SCOTTSDALE, Ariz. (AP) - Bruce Bochy has always managed with his gut. Those same instincts told him it's nearly time to retire.
Bochy announced Monday this will be his last season managing the San Francisco Giants, his 25th in all as a big league manager.
He told the team before Monday's spring training workout at Scottsdale Stadium.
"In my mind it's time," he said.
Bochy, who turns 64 on April 16, had offseason hip replacement surgery that has him moving more swiftly and he insists "the health's great" and didn't factor into the choice.
He begins his 13th season with the Giants. He led the club to World Series championships in 2010, '12 and '14.
"I've managed with my gut. I came up here in 2007 on my gut. So it's a gut feeling it's time," Bochy said. "It's been an unbelievable ride. There's so much in there to be grateful for, with the players, the city, the fans, my ride here. It's time. I'll stay in baseball and do something. ... I'm not going too far, trust me. I love this game. It's been in my blood, so sure I'll be doing something in another capacity and I look forward to it."
Bochy came to San Francisco from the San Diego Padres before the 2007 season, in time to watch Barry Bonds break Hank Aaron's career home run record that August. He managed Matt Cain's perfect game in 2012 and a pair of no-hitters by Tim Lincecum against the Padres in July 2013 and June '14.
"This will give me time to go back and reflect and even watch some games and think about some of these great achievements and milestones these players have reached," Bochy said. "I've always had a deep appreciation for the gifts and talents of these players. I consider myself fortunate to have managed players like a Bonds and Lincecum."
NEW YORK (AP) - Players' union head Tony Clark took the extraordinary step of saying baseball fans should question whether it makes sense to purchase tickets for some teams, responding to Commissioner Rob Manfred's assertion that free-agent players have failed to adjust their economic demands in a market upended by analytics.
Top free agents Bryce Harper, Manny Machado, Craig Kimbrel and Dallas Keuchel remain unsigned with spring training underway, creating tension during negotiations on management's proposals for a pitch clock and new limitations on relief pitchers. The union responded with a wider list of plans that include economic initiatives such as expanding the designated hitter to the National League and altering the amateur draft to make rebuilding less appealing.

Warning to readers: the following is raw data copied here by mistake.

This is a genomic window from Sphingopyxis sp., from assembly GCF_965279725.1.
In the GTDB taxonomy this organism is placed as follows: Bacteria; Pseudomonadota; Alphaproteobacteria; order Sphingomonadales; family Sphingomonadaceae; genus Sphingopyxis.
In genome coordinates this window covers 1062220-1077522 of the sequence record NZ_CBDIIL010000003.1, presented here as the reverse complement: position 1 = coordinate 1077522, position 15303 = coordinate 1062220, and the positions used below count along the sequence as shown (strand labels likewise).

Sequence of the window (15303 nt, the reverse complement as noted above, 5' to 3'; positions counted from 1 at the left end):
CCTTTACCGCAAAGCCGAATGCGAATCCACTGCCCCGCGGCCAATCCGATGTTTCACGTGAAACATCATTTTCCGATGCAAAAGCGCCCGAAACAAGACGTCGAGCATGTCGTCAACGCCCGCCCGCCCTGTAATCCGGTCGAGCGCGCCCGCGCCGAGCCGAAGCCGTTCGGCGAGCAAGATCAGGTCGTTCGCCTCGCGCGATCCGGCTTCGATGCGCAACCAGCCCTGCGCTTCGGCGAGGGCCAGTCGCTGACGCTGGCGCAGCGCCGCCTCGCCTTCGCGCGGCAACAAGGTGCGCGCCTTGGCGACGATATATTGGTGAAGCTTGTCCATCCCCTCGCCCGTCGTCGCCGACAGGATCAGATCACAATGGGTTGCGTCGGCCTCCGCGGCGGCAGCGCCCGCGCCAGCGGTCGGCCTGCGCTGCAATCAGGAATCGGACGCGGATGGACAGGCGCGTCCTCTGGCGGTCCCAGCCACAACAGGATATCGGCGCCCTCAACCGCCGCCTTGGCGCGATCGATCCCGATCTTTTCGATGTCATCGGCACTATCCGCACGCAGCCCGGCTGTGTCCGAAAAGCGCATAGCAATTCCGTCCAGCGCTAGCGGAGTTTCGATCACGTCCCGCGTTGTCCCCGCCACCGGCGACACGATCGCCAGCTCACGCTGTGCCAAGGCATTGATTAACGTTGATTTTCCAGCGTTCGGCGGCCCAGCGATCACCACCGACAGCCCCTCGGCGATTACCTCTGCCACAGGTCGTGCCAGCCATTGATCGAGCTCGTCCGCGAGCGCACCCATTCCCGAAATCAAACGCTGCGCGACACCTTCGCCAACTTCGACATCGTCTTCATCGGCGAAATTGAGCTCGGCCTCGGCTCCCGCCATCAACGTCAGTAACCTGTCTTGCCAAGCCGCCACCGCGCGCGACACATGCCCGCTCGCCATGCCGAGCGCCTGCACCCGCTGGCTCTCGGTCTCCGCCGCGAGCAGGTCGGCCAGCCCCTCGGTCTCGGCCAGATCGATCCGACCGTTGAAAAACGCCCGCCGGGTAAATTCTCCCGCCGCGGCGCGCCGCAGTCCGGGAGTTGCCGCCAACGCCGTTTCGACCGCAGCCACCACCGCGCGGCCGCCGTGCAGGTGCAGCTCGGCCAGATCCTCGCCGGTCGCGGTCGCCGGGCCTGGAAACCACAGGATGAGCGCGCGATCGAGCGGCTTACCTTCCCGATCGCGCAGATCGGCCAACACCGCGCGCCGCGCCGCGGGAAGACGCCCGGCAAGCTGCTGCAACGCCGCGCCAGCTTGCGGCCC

RALEIGH, N.C. (AP) - Duke keeps finding its way back to No. 1.
The Blue Devils reclaimed the top spot in Monday's AP Top 25, the third time this season they've reached No. 1. Duke earned 58 of 64 first-place votes to climb one spot and replace Tennessee, which had spent four weeks at No. 1 but fell to fifth after Saturday's loss at Kentucky.
Duke has now spent nearly half of the season's polls (seven of 16) at No. 1, and hasn't been ranked lower than fourth since the preseason. The Blue Devils (23-2) also haven't lost a game at full strength since falling to Gonzaga in the Maui Invitational championship game.
NEW YORK (AP) - Buoyed by the second-longest winning streak in the country, Rice has entered The Associated Press women's basketball poll for the first time in school history.
The Owls have won 15 straight games and are ranked 25th in Monday's poll.
Baylor remained the top team in the country, garnering 26 of the 28 first-place votes from the national media panel. Oregon moved up to second, getting the other two No. 1 ballots. UConn was third, while Louisville slipped to fourth after losing to Miami on Sunday. The Hurricanes made the biggest jump, moving up six spots to 14th.
LAKELAND, Fla. (AP) - Miguel Cabrera hit against a pitcher Monday for the first time since rupturing a tendon in his left biceps on June 12.
The 35-year-old hit, fielded, threw and ran the bases Monday during the Detroit Tigers' first full-squad workout of spring training.
"I feel good about being back on the field and playing," the two-time AL MVP said. I can't be hurt this year. I want to do my job."